Keywords: critical thinking, child-friendly digital storytelling, English speaking, promoting, young learners

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2726 The Use of Authentic Videos to Change Learners’ Negative Attitudes and Perceptions toward Grammar Learning

Authors: Khaldi Youcef

Abstract:

This investigation seeks to inquire into the effectiveness of using authentic videos for grammar teaching purposes. In this investigation, an English animated situation, Hercules, was used as a type of authentic multimedia to teach a particular grammatical structure, namely conditional sentences. This study also aims at investigating the EFL learners’ attitudes toward grammar learning after being exposed to such an authentic video. To reach that purpose, 56 EFL learners were required ultimately to respond to a questionnaire with an aim to reveal their attitudes towards grammar as a language entity and as a subject for being learned. Then, as a second stage of the investigation, the EFL learners were divided into a control group and an experimental group with 28 learners in each. The first group was taught grammar -conditional sentences- using a deductive-inductive approach, while the second group was exposed to an authentic video to learn conditional sentences. There was a post-lesson stage that included a questionnaire to be answered by learners of each group. The aim of this stage is to capture any change in learners' attitudes shown in the pre-lesson questionnaire. The findings of the first stage revealed learners' negative attitudes towards grammar learning. And the third stage results showed the effectiveness of authentic videos in entirely turning learners' attitudes toward grammar learning to be significantly positive. Also, the utility of authentic videos in highly motivating EFL learners can be deduced. The findings of this survey asserted the need for incorporation and integration of authentic videos in EFL classrooms as they resulted in rising effectively learners’ awareness of grammar and looking at it from a communicative perspective.

Keywords: multimedia, authentic videos, negative attitudes, grammar learning, EFL learners

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2725 Listening Anxiety in Iranian EFL learners

Authors: Samaneh serraj

Abstract:

Listening anxiety has a detrimental effect on language learners. Through a qualitative study on Iranian EFL learners several factors were identified as having influence on their listening anxiety. These factors were divided into three categories, i.e. individual factors (nerves and emotionality, using inappropriate strategies and lack of practice), input factors (lack of time to process, lack of visual support, nature of speech and level of difficulty) and environmental factors (instructors, peers and class environment).

Keywords: listening Comprehension, Listening Anxiety, Foreign language learners

Procedia PDF Downloads 376
2724 Mentoring Writing Skills: A Classroom Friendly Approach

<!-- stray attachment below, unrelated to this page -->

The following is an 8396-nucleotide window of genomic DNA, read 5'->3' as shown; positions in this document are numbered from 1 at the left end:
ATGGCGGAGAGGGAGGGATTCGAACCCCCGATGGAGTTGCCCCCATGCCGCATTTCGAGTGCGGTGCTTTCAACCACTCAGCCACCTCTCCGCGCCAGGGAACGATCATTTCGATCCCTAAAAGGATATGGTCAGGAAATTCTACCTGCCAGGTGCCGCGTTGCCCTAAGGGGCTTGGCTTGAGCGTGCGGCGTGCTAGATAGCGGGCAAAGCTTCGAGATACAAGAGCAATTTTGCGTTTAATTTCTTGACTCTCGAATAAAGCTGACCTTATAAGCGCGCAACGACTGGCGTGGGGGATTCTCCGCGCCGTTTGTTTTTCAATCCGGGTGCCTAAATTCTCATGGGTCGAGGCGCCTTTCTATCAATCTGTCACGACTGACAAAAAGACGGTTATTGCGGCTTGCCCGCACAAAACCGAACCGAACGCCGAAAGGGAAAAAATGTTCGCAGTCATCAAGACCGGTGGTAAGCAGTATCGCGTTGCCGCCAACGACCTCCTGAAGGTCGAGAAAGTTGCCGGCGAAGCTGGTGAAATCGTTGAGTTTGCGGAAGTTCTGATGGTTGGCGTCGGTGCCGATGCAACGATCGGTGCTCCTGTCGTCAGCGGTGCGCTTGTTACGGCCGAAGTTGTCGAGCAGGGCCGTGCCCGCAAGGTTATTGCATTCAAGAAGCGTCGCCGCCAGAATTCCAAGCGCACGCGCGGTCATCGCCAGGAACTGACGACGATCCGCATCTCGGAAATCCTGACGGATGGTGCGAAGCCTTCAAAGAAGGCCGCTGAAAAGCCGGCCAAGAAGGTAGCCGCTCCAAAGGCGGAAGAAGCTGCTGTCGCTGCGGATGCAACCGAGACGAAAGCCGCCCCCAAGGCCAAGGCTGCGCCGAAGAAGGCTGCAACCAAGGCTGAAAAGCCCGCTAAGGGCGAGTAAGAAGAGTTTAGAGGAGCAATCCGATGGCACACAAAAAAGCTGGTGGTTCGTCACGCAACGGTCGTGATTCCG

Authors: Pradeep Kumar Sahoo

Abstract:

Facilitating writing skill among the young techies seems a bit challenging. Various factors may owe to this difficulty. Inappropriate syllabus, inadequate infrastructure, to some extent, untrained faculty members and above all the background of learners may be treated as the components that make the process challenging. In order to convert/create/prepare writing skill friendly, the focused items will have to be different from the classroom the present day traditional classroom situation. This paper focuses on the multiple contemporary strategies for approaching a wide range of typical problems that the writers face in a specific technical university of Odisha.

Keywords: background of learners, classroom friendly approach, inappropriate syllabus, traditional classroom situation

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2723 Linguistic Attitudes and Language Learning Needs of Heritage Language Learners of Spanish in the United States

Authors: Sheryl Bernardo-Hinesley

Abstract:

Heritage language learners are students who have been raised in a home where a minority language is spoken, who speaks or merely understand the minority heritage language, but to some degree are bilingual in the majority and the heritage language. In view of the rising university enrollment by Hispanics in the United States who have chosen to study Spanish, university language programs are currently faced with challenges of accommodating the language needs of heritage language learners of Spanish. The present study investigates the heritage language perception and language attitudes by heritage language learners of Spanish, as well as their classroom language learning experiences and needs. In order to carry out the study, a qualitative survey was used to gather data from university students. Analysis of students' responses indicates that heritage learners are motivated to learn the heritage language. In relation to the aspects of focus of a language course for heritage learners, results show that the aspects of interest are accent marks and spelling, grammatical accuracy, vocabulary, writing, reading, and culture.